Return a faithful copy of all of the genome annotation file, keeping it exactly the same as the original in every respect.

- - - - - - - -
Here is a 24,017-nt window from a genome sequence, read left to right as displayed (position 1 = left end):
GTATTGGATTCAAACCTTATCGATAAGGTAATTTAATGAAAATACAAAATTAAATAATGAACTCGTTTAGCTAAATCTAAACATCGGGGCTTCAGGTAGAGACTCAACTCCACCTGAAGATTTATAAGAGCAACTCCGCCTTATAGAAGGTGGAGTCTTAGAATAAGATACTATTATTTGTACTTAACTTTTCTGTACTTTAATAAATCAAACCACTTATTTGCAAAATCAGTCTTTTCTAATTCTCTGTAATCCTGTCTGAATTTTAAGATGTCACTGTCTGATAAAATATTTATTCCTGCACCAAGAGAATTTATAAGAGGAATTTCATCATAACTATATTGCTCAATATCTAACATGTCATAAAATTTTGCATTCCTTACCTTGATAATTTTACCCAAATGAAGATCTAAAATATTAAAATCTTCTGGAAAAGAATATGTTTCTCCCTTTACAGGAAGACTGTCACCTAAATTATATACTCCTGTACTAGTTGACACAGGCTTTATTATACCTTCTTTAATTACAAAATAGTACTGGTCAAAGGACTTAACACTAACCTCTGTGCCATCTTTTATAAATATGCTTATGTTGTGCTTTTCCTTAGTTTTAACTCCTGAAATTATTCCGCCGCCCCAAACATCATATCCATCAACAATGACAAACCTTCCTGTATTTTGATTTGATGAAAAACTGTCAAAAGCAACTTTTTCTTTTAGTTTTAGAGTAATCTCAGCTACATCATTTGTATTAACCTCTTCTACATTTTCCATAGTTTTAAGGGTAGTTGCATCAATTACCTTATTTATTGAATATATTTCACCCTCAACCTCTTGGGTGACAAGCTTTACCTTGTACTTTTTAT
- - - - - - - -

Here is a 24,017-nt window from a genome sequence, read left to right as displayed (position 1 = left end):
GTATTGGATTCAAACCTTATCGATAAGGTAATTTAATGAAAATACAAAATTAAATAATGAACTCGTTTAGCTAAATCTAAACATCGGGGCTTCAGGTAGAGACTCAACTCCACCTGAAGATTTATAAGAGCAACTCCGCCTTATAGAAGGTGGAGTCTTAGAATAAGATACTATTATTTGTACTTAACTTTTCTGTACTTTAATAAATCAAACCACTTATTTGCAAAATCAGTCTTTTCTAATTCTCTGTAATCCTGTCTGAATTTTAAGATGTCACTGTCTGATAAAATATTTATTCCTGCACCAAGAGAATTTATAAGAGGAATTTCATCATAACTATATTGCTCAATATCTAACATGTCATAAAATTTTGCATTCCTTACCTTGATAATTTTACCCAAATGAAGATCTAAAATATTAAAATCTTCTGGAAAAGAATATGTTTCTCCCTTTACAGGAAGACTGTCACCTAAATTATATACTCCTGTACTAGTTGACACAGGCTTTATTATACCTTCTTTAATTACAAAATAGTACTGGTCAAAGGACTTAACACTAACCTCTGTGCCATCTTTTATAAATATGCTTATGTTGTGCTTTTCCTTAGTTTTAACTCCTGAAATTATTCCGCCGCCCCAAACATCATATCCATCAACAATGACAAACCTTCCTGTATTTTGATTTGATGAAAAACTGTCAAAAGCAACTTTTTCTTTTAGTTTTAGAGTAATCTCAGCTACATCATTTGTATTAACCTCTTCTACATTTTCCATAGTTTTAAGGGTAGTTGCATCAATTACCTTATTTATTGAATATATTTCACCCTCAACCTCTTGGGTGACAAGCTTTACCTTGTACTTTTTAT